Major experiments that will look into a range of scientific disciplines from human health to atmospheric conditions on Earth are on their way to the International Space Station following liftoff at 9:39 a.m. EST aboard a SpaceX Falcon 9 rocket. About 5,500 pounds of research equipment, cargo and supplies are packed into the SpaceX Dragon spacecraft that is now in Earth orbit and headed to the station on the CRS-10 mission.
SpaceX’s Dragon cargo craft launched from Launch Complex 39A at NASA’s Kennedy Space Center in Florida. This was the first commercial launch from Kennedy’s historic pad.
Astronauts Thomas Pesquet of the European Space Agency and Shane Kimbrough of NASA will use the space station’s robotic arm to capture Dragon when it arrives at the station. Live coverage of the rendezvous and capture will begin at 4:30 a.m. Wednesday, Feb. 22 on NASA TV and the agency’s website, with installation coverage set to begin at 8:30 a.m.
Research materials flying inside the Dragon’s pressurized area include a crystal growth experiment that will crystallize a monoclonal antibody that is undergoing clinical trials for the treatment of immunological diseases. Growing the crystal in space will allow it develop more than it could on Earth where gravity causes crystals to collapse on themselves. Preserving these antibodies in crystals allows researchers a glimpse into how the biological molecules are arranged, which can provide new information about how they work in the body. So far, Earth-grown crystalline suspensions of monoclonal antibodies have proven to be too low-quality to fully model.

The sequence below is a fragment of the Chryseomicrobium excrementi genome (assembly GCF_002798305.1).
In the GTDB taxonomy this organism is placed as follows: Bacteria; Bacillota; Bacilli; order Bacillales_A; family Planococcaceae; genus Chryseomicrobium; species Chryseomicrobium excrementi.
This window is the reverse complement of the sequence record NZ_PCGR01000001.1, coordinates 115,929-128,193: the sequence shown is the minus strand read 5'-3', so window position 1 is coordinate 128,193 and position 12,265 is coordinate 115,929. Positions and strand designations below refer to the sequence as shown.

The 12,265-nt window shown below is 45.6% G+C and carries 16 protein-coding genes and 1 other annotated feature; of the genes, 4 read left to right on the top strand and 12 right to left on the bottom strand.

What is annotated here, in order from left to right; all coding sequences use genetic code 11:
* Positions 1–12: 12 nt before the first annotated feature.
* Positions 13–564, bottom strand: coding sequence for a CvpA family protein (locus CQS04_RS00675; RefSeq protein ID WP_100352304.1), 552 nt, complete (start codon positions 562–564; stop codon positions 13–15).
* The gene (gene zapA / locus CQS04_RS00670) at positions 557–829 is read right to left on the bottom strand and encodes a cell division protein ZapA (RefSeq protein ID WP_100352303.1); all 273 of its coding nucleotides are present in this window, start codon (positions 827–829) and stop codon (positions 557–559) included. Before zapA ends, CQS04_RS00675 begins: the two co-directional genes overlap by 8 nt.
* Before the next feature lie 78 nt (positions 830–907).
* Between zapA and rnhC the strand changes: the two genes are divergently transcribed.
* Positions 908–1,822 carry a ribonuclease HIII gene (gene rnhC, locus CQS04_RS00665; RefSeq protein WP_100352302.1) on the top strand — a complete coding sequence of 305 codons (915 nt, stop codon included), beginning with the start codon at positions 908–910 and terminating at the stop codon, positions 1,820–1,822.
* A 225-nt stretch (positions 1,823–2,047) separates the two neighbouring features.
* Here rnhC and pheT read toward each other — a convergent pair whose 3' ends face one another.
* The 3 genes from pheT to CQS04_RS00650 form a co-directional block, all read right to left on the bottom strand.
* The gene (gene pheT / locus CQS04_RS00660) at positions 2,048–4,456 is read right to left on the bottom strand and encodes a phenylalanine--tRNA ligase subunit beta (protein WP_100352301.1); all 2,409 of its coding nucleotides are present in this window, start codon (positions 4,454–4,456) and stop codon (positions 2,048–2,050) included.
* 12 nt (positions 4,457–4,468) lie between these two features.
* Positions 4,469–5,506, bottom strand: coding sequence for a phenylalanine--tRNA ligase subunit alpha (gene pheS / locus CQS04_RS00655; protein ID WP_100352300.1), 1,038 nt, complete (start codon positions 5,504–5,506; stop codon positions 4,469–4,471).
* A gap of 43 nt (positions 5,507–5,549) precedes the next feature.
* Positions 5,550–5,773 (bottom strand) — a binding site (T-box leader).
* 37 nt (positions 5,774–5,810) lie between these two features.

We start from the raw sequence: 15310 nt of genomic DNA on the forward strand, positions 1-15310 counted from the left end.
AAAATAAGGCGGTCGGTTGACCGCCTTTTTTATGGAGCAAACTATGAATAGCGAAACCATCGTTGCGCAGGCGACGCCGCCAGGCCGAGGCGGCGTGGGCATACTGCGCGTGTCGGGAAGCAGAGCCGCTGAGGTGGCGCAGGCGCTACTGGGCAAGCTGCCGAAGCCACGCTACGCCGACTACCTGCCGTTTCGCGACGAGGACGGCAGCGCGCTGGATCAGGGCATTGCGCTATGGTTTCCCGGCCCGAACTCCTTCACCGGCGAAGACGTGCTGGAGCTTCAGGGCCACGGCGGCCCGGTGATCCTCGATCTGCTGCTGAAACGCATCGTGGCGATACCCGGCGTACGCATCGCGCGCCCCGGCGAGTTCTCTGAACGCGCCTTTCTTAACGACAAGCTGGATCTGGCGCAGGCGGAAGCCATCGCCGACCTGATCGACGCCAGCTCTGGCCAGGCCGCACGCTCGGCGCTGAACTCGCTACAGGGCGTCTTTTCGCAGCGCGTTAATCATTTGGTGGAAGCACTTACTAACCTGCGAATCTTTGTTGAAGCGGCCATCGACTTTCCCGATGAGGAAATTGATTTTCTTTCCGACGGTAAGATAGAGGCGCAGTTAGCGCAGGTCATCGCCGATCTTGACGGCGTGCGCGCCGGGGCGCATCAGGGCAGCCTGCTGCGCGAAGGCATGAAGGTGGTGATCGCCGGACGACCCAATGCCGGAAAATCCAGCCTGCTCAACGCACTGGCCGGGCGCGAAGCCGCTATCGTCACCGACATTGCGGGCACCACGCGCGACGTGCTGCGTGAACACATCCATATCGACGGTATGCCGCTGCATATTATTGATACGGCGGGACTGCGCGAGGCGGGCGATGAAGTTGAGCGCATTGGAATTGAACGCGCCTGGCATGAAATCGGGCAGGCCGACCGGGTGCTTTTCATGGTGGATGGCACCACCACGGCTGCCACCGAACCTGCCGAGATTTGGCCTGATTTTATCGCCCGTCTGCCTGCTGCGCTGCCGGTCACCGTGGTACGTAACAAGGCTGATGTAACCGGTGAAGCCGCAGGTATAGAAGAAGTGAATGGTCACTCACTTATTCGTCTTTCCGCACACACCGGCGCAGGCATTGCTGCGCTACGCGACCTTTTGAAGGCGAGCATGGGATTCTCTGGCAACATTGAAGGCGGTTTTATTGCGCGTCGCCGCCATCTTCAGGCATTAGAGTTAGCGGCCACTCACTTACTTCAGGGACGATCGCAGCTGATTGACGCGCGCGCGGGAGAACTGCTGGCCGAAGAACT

Better defining how some bacteria become drug-resistant is the focus of another experiment that aims to develop medicines that counter the resistance. Stem cells like those used to treat strokes and other occurrences also will be studied using experiment supplies brought up on this flight.
The equipment aboard the Dragon includes a major instrument that will survey Earth’s upper atmosphere in a continuation of one of NASA’s longest-running Earth-observing programs. Called SAGE III for Stratospheric Aerosol and Gas Experiment, the instrument examines the levels of ozone, aerosols, nitrogen dioxide and water vapor in the stratosphere and troposphere high above Earth. It is the latest version of an experiment that began in 1979 and has created a multi-decade record of measurements. The 2,200-pound instrument will be connected to the outside of the station to make daily observations for several years.
The mission is the company’s tenth cargo flight to the station under NASA’s Commercial Resupply Services contract. Dragon’s cargo will support dozens of the more than 250 science and research investigations during the station’s Expeditions 50 and 51.
Dragon is scheduled to depart the space station in late March, returning nearly 5,000 pounds of science, hardware and crew supplies.